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Border security bargainers get to work, still miles apart

First conference committee meeting does little to close the divide

From left, Senate Appropriations chairman Richard Shelby, R-Ala., House Appropriations chairwoman Nita Lowey, D-N.Y., House Appropriations ranking member Kay Granger, R-Texas, and Senate Appropriations ranking member Patrick Leahy, D-Vt., talk before the start of the Homeland Security Appropriations Conference Committee on Wednesday. (Bill Clark/CQ Roll Call)
From left, Senate Appropriations chairman Richard Shelby, R-Ala., House Appropriations chairwoman Nita Lowey, D-N.Y., House Appropriations ranking member Kay Granger, R-Texas, and Senate Appropriations ranking member Patrick Leahy, D-Vt., talk before the start of the Homeland Security Appropriations Conference Committee on Wednesday. (Bill Clark/CQ Roll Call)

House Democrats showed few signs of giving in to President Donald Trump’s demands for $5.7 billion for a border wall as a conference committee began talks Wednesday to strike a border security deal that would also fund the Department of Homeland Security for fiscal 2019.

But both sides expressed optimism and pledged to work toward an agreement by the Feb. 15 deadline that the president can sign, and thus avoid another partial government shutdown.

Rep. Nita M. Lowey, chairwoman of the House Appropriations Committee and of the conference, outlined in general terms the House Democrats’ proposal and indicated some flexibility that her side would be willing to spend more on border security.

“Along with my Democratic colleagues, I am ready to work in good faith to write a Department of Homeland Security bill that funds smart, effective border security. In doing so, we will expand on the $1.6 billion for border security-related programs that House Democrats have already passed in the last few weeks in other appropriations bills,” she said.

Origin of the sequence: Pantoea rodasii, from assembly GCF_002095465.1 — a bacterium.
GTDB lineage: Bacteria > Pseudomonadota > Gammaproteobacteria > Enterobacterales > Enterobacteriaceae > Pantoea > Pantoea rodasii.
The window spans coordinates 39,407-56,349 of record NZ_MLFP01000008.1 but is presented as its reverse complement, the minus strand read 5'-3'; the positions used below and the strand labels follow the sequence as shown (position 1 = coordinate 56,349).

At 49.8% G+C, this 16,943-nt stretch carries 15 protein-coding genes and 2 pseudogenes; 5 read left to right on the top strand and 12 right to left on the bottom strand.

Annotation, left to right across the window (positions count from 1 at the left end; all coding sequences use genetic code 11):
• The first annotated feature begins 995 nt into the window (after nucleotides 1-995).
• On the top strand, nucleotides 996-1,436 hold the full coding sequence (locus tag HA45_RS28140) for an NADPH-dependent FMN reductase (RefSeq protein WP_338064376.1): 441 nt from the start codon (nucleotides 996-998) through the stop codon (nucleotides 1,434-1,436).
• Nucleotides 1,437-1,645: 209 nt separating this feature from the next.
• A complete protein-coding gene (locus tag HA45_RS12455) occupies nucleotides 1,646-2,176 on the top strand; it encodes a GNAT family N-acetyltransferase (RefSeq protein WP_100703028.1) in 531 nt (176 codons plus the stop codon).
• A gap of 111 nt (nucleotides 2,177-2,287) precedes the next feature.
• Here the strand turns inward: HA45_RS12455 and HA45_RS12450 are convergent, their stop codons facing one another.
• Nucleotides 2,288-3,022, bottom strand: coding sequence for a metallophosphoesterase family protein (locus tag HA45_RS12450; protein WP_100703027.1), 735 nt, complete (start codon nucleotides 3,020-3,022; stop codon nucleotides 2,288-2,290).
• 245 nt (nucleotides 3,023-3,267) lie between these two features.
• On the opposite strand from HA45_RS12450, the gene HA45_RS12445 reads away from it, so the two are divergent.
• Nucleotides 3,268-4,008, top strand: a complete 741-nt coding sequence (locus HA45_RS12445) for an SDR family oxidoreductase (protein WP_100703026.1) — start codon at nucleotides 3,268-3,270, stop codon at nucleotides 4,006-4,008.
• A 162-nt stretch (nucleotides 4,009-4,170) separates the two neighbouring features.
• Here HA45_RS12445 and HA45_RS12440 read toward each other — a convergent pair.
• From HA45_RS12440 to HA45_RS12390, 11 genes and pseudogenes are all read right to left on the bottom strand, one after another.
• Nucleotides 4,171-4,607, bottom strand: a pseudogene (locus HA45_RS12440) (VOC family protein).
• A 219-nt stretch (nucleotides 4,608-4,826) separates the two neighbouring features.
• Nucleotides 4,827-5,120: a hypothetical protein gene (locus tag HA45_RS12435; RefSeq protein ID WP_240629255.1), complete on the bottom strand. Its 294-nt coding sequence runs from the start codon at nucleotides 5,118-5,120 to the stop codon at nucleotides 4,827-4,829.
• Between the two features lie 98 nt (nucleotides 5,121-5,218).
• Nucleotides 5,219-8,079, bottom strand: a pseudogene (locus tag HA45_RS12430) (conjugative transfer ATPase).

These investments, she said, include enhancing security at land ports of entry, hiring additional immigration judges to reduce an immigration case backlog that has already hit 800,000 cases, and providing more resources for humanitarian needs for children and families arriving at the southern border.

No emergency funds

House Democrats at a press conference after the conference meeting discussed their priorities in broad terms, which they said would fit within a total regular spending allocation of $49.1 billion for the DHS appropriations bill. That figure is about $800 million more than the Senate Appropriations Committee approved on a 26-5 vote last year, which included $1.6 billion for 65 miles of fencing along the southwest border.

Last week Senate Republicans unveiled a version that had $49.4 billion in regular discretionary spending, only slightly more than the House has set aside, in part because Democrats in that chamber have included more for ports of entry improvements in the Financial Services spending bill.

But the Senate GOP padded their bill with another nearly $5.6 billion in emergency spending to meet Trump’s demands, including an extra $3.7 billion for the border security assets infrastructure account where wall funding resides. House Democrats say emergency funding to get around budget caps won’t be part of their proposal.

“We don’t want to do emergency funding,” said Democratic Rep. Henry Cuellar of Texas.

A one-page outline of the House Democrats proposal, which doesn’t provide any dollar figures, says it will contain funds “for a smart, effective border security posture, one that does not rely on costly physical barriers.”

One offsetting cut in their proposal appears to be funds for Immigration and Customs Enforcement detention beds for migrants in custody. The outline says their bill “significantly reduces ICE detention beds; requires more frequent detention facility inspections, and limits ICE’s ability to use more detention beds than Congress intends to fund.” Trump wants enough money to support 52,000 detention beds, up from an average daily population of less than 41,000 in fiscal 2018.